Source : https://dofollownet.com
Around the time I finally decided that I was going to set up my own international healthcare electives organisation was when I was working for a company which arranges volunteering placements overseas in far flung developing destinations around the world. I think that one of the contributing factors to this momentous decision was that – despite only being in my mid-20s at the time, it was on this trip that I remembered feeling old for the very first time.
The reason for this was that I had been sent out to Tanzania to spend the summer looking after what seemed like wave upon wave of spoilt “young adults”, who were streaming out of their home countries of the UK, Ireland and the USA, seemingly with the sole objective of thoroughly ruining my experience of this wonderful country with their ridiculous hairstyles, inappropriate clothing and incessant questions. And it was one afternoon as I sat despairing in the middle of Dar-es-Salaam’s main square, with a swarm of Hetties, Poppies and Tarquins buzzing around my head that I came to the conclusion – I just couldn’t do this any longer.
The very next day, Kate arrived. I say that like this story is about to take a romantic twist. I wish it was, because she was incredibly beautiful. But, of course, this immediately meant that she was way out of my league, so I think the best you are going to be able to hope for is a staring-at-from-afar twist. No, the reason that Kate has appeared in this story is because she was on a physiotherapy placement.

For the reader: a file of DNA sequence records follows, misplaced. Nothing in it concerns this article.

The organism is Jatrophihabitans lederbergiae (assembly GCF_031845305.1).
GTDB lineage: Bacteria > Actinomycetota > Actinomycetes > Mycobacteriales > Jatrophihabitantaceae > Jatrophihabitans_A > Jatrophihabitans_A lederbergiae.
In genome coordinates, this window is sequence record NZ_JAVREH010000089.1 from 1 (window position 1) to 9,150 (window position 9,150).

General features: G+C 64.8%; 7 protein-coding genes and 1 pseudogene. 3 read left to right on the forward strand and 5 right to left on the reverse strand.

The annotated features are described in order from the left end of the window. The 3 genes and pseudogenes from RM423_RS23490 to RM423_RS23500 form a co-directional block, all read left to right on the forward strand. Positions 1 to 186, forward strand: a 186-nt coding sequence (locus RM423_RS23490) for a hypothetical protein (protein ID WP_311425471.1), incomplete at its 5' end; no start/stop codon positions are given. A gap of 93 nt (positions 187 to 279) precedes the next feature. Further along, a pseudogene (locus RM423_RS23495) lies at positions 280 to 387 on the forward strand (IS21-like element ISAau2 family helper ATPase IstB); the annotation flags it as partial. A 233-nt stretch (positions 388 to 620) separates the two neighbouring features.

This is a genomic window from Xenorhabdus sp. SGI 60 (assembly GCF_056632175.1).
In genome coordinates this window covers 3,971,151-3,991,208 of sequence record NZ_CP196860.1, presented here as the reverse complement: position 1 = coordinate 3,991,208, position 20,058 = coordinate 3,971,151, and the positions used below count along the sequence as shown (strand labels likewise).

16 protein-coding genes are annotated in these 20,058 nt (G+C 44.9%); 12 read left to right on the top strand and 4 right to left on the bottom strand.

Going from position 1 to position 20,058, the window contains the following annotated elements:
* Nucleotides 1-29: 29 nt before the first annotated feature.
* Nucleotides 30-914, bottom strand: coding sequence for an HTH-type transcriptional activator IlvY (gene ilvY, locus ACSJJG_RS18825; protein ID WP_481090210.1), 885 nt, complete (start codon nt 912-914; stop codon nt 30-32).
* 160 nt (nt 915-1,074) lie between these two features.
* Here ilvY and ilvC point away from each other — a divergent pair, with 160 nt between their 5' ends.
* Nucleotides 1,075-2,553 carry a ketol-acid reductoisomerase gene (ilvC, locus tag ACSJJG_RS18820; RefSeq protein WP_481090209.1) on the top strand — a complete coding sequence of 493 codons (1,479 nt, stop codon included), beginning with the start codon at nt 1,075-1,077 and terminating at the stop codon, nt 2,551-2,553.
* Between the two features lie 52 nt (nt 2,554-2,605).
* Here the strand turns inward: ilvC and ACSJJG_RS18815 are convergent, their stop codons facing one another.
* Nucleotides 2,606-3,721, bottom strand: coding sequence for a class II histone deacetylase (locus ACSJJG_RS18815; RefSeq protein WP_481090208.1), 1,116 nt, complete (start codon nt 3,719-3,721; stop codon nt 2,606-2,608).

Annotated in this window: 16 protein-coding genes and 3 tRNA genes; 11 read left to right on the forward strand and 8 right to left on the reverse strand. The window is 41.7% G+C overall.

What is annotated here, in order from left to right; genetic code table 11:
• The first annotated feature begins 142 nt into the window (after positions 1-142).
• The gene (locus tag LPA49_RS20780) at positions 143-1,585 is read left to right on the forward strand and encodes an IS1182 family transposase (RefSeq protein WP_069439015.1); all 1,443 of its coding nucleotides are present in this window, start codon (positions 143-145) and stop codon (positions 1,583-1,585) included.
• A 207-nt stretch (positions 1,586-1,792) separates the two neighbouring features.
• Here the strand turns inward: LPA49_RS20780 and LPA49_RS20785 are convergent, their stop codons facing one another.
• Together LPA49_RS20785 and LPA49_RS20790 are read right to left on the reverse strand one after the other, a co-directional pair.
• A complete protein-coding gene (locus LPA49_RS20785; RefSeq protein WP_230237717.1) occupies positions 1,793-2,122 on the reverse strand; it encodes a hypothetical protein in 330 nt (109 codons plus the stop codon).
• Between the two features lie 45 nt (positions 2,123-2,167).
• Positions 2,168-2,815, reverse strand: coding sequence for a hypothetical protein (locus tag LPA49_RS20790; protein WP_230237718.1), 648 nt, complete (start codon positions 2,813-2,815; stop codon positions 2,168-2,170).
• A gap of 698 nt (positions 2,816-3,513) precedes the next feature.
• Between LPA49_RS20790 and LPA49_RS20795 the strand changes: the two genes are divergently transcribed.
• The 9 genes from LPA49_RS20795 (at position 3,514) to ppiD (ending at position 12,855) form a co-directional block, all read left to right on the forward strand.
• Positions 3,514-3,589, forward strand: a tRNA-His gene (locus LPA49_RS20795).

I hadn’t realised that my organisation offered physiotherapy placements. In fact I think it’s fair to say that they probably hadn’t before Kate phoned up to ask them if they did, and certainly it was no surprise to me that I hadn’t been informed of the decision, particularly given that it was me who was responsible for organising these placements – I guess my bosses thought that keeping me in the loop would only serve to de-motivate me. So instead I was to spend the next day in a frantic panic trying to set something up for her.
Kate had come out to Tanzania with her friend Emma, who had chosen to do a Nursing placement with us, on the strength of this meaning that she could spend her summer with her best friend from home. Once I had managed to find an appropriate hospital for the two of them I was never short of an excuse to drop in on the two of them to “see how they were getting along”.
And I rapidly became incredibly impressed with the work that they were doing here. Although just a few years older than the gap year crowd, those additional years of experience and the skills they had picked up on their respective courses lent them an assured air which meant they were able to fit easily into the daily life of the hospital and were actually able to help to ease the workload of the overstretched staff. A seed was planted in my mind which rapidly began to grow...
A week later, Jon and Natalie joined us in Tanzania. They were boyfriend and girlfriend who had come out on their medical electives. I decided I would place them across two different healthcare providers – a large teaching hospital and a private clinic – in order to give them a broader experience of medicine placements in Tanzania, which would hopefully be further complemented by the fact they were going to be spending a further four weeks on a medical placement in Sri Lanka, before going home.
All these placements could have been a complete disaster if the students who went out on them weren’t absolutely brilliant, or if it wasn’t for the fact that I was so fed up with the rest of my job that I was happy to dedicate a great deal of my time towards making these placements work. But six years later and I run an organisation which solely organises electives for students from around the world.
Guest post by Omar:
Omar has spent a long time in the tourism industry before he set up his own company who organise elective placements in the developing countries.